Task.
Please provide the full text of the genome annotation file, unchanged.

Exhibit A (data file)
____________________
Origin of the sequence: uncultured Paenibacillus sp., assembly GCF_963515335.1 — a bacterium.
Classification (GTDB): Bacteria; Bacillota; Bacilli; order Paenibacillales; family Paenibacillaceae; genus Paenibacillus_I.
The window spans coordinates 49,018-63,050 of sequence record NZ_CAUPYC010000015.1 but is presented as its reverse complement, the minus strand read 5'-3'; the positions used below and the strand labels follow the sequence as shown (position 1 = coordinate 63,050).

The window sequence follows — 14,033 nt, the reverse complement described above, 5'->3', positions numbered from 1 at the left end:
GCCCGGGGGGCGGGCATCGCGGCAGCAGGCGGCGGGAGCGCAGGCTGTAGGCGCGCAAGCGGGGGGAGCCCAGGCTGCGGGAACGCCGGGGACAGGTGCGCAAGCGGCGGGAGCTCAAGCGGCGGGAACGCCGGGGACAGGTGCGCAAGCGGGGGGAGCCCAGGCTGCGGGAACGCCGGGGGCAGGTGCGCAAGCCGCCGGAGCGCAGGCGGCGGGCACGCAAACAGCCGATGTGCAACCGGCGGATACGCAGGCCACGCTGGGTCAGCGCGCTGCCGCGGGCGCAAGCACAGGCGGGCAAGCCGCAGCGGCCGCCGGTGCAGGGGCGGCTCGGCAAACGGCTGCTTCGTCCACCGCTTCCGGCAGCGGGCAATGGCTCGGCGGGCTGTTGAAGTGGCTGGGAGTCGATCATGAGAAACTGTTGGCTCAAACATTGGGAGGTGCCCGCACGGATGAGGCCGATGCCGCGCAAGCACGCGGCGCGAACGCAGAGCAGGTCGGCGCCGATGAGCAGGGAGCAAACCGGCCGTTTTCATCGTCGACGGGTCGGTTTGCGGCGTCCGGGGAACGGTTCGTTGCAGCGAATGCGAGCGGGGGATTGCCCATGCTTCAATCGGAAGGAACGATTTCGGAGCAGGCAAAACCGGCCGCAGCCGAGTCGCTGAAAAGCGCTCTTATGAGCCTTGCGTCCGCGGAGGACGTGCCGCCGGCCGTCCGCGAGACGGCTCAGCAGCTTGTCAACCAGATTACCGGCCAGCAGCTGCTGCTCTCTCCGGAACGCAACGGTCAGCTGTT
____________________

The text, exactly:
Origin of the sequence: uncultured Paenibacillus sp., assembly GCF_963515335.1 — a bacterium.
Classification (GTDB): Bacteria; Bacillota; Bacilli; order Paenibacillales; family Paenibacillaceae; genus Paenibacillus_I.
The window spans coordinates 49,018-63,050 of sequence record NZ_CAUPYC010000015.1 but is presented as its reverse complement, the minus strand read 5'-3'; the positions used below and the strand labels follow the sequence as shown (position 1 = coordinate 63,050).

The window sequence follows — 14,033 nt, the reverse complement described above, 5'->3', positions numbered from 1 at the left end:
GCCCGGGGGGCGGGCATCGCGGCAGCAGGCGGCGGGAGCGCAGGCTGTAGGCGCGCAAGCGGGGGGAGCCCAGGCTGCGGGAACGCCGGGGACAGGTGCGCAAGCGGCGGGAGCTCAAGCGGCGGGAACGCCGGGGACAGGTGCGCAAGCGGGGGGAGCCCAGGCTGCGGGAACGCCGGGGGCAGGTGCGCAAGCCGCCGGAGCGCAGGCGGCGGGCACGCAAACAGCCGATGTGCAACCGGCGGATACGCAGGCCACGCTGGGTCAGCGCGCTGCCGCGGGCGCAAGCACAGGCGGGCAAGCCGCAGCGGCCGCCGGTGCAGGGGCGGCTCGGCAAACGGCTGCTTCGTCCACCGCTTCCGGCAGCGGGCAATGGCTCGGCGGGCTGTTGAAGTGGCTGGGAGTCGATCATGAGAAACTGTTGGCTCAAACATTGGGAGGTGCCCGCACGGATGAGGCCGATGCCGCGCAAGCACGCGGCGCGAACGCAGAGCAGGTCGGCGCCGATGAGCAGGGAGCAAACCGGCCGTTTTCATCGTCGACGGGTCGGTTTGCGGCGTCCGGGGAACGGTTCGTTGCAGCGAATGCGAGCGGGGGATTGCCCATGCTTCAATCGGAAGGAACGATTTCGGAGCAGGCAAAACCGGCCGCAGCCGAGTCGCTGAAAAGCGCTCTTATGAGCCTTGCGTCCGCGGAGGACGTGCCGCCGGCCGTCCGCGAGACGGCTCAGCAGCTTGTCAACCAGATTACCGGCCAGCAGCTGCTGCTCTCTCCGGAACGCAACGGTCAGCTGTT